Scientists find anti-matter trapped in Van Allen belts that 'could fuel a spaceship'

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  1. Vyom

    Vyom Seeker Elite Member

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    To infinity and beyond?

    We may not have any viable alternative fuel sources here on Earth yet, but scientists may have discovered an alternative – in space.

    Researchers at the Pamela satellite (Payload for Antimatter Matter Exploration and Light-nuclei Astrophysics), discovered the largest known collection of anti-matter near Earth, trapped between the Van Allen belts.

    The Van Allen belts are a series of donut-shaped rings containing positively charged particles trapped by cosmic rays, solar winds and Earth's magnetic field.

    The belts themselves are formed by the particles “smashing” into molecules that make up Earth’s atmosphere, causing showers of particles.

    It is only after some of the anti-matter escapes the belt and comes into contact with normal matter in the atmosphere that the anti-matter is destroyed in a flash of light.

    It is thought that that reaction could create enough energy to power a spacecraft.

    The team hope the discovery can be harnessed as a fuel source in time for DARPA's 100-year Starship program.

    In a study for NASA's Institute for Advanced Concepts, scientists discuss the benefits of using anti-matter as a fuel source.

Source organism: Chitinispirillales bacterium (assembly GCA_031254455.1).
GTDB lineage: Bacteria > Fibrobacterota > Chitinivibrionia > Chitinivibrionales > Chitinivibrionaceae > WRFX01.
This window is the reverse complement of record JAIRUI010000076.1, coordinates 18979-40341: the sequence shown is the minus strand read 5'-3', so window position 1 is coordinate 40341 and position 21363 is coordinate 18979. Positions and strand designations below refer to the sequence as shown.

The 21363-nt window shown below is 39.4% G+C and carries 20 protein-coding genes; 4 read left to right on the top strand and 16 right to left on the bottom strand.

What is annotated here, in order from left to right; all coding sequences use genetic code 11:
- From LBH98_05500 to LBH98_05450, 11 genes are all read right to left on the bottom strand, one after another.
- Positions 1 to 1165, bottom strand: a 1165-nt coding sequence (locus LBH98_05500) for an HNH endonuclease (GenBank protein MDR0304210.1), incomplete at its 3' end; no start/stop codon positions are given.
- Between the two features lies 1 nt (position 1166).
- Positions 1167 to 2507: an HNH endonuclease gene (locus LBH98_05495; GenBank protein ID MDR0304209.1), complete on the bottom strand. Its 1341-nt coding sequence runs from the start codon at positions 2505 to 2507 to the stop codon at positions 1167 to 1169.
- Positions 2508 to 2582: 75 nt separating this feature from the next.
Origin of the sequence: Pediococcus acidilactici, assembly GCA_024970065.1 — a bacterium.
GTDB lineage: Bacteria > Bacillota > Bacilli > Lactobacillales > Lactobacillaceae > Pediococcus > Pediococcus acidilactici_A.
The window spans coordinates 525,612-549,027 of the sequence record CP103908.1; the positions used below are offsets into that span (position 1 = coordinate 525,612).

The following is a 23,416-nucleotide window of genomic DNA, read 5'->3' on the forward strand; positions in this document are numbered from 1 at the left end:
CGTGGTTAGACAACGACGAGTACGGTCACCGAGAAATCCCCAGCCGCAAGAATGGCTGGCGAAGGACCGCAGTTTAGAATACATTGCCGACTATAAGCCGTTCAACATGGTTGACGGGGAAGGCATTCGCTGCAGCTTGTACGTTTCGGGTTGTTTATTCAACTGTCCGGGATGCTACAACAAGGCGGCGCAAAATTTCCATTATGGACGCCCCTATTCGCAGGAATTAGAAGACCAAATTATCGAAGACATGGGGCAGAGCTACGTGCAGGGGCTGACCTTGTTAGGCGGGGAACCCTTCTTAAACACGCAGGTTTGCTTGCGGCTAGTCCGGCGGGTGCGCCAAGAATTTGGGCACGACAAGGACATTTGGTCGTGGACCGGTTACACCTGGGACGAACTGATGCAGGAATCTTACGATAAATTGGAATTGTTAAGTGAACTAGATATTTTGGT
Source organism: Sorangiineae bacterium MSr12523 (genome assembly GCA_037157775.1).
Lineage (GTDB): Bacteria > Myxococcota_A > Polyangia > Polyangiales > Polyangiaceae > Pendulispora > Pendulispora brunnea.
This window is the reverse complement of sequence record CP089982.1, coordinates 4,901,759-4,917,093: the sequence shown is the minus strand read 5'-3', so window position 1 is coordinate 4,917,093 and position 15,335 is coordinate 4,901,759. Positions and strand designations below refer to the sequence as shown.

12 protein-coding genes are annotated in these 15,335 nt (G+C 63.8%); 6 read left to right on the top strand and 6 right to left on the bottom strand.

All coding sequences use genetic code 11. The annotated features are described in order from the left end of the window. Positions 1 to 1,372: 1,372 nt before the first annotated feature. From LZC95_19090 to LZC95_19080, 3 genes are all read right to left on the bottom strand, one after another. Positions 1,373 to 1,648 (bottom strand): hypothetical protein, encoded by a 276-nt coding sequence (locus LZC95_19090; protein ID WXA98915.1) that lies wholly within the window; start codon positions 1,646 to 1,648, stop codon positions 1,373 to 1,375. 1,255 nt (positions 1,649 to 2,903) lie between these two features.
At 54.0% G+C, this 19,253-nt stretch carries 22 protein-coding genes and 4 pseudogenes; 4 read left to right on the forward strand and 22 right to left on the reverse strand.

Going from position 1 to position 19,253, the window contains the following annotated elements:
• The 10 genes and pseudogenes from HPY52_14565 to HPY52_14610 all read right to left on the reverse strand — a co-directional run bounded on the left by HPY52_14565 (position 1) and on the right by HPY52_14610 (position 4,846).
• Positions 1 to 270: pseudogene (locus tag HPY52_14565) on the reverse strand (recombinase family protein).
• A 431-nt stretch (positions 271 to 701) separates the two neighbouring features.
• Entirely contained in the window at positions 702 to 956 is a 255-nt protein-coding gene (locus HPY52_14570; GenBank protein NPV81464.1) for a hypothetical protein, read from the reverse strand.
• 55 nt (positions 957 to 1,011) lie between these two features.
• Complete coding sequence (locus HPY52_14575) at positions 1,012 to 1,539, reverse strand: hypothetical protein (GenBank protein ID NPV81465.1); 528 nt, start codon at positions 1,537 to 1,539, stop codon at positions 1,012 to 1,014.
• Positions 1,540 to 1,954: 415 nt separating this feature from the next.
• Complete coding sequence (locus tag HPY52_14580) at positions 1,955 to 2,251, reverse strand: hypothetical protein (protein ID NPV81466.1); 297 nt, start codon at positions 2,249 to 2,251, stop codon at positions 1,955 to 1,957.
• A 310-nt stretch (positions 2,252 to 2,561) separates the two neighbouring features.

“The revolutionary potential of this technology is due to the fact that antiparticles release an enormous amount of energy when they come into contact with regular matter,” the scientists wrote.

    “The energy density is two to three orders of magnitude higher than nuclear reactions and nearly ten orders of magnitude greater than the best chemical propellants used in spacecraft such as the space shuttle.”

    Origins of life, or just fuel for the fire?

    Scientists at CERN have been experimenting with trapping anti-hydrogen particles to discover what happened at the origin of the Big Bang some 14 billion years ago.

    So far they have only been able to trap the particles for 16 minutes – not quite long enough to unfurl the origins of the universe.

    This newfound mass of anti-matter in the Van Allen belts may be the key to furthering our understandings of the origins of the universe.

    It was once thought the belts only contained matter or “normal” particles, but the team at the Pamela satellite believe it is actually the matter and other cosmic material that is holding the anti-matter in place.

    Dr Allesander Bruno from the University of Bari told the BBC that the belts are capable of trapping anti-matter too.

    "Trapped antiprotons can be lost in the interactions with atmospheric constituents, especially at low altitudes where the annihilation becomes the main loss mechanism," he said.

    "Above altitudes of several hundred kilometres, the loss rate is significantly lower, allowing a large supply of antiprotons to be produced."

    Scientists find anti-matter trapped in Van Allen belts that 'could fuel a spaceship'
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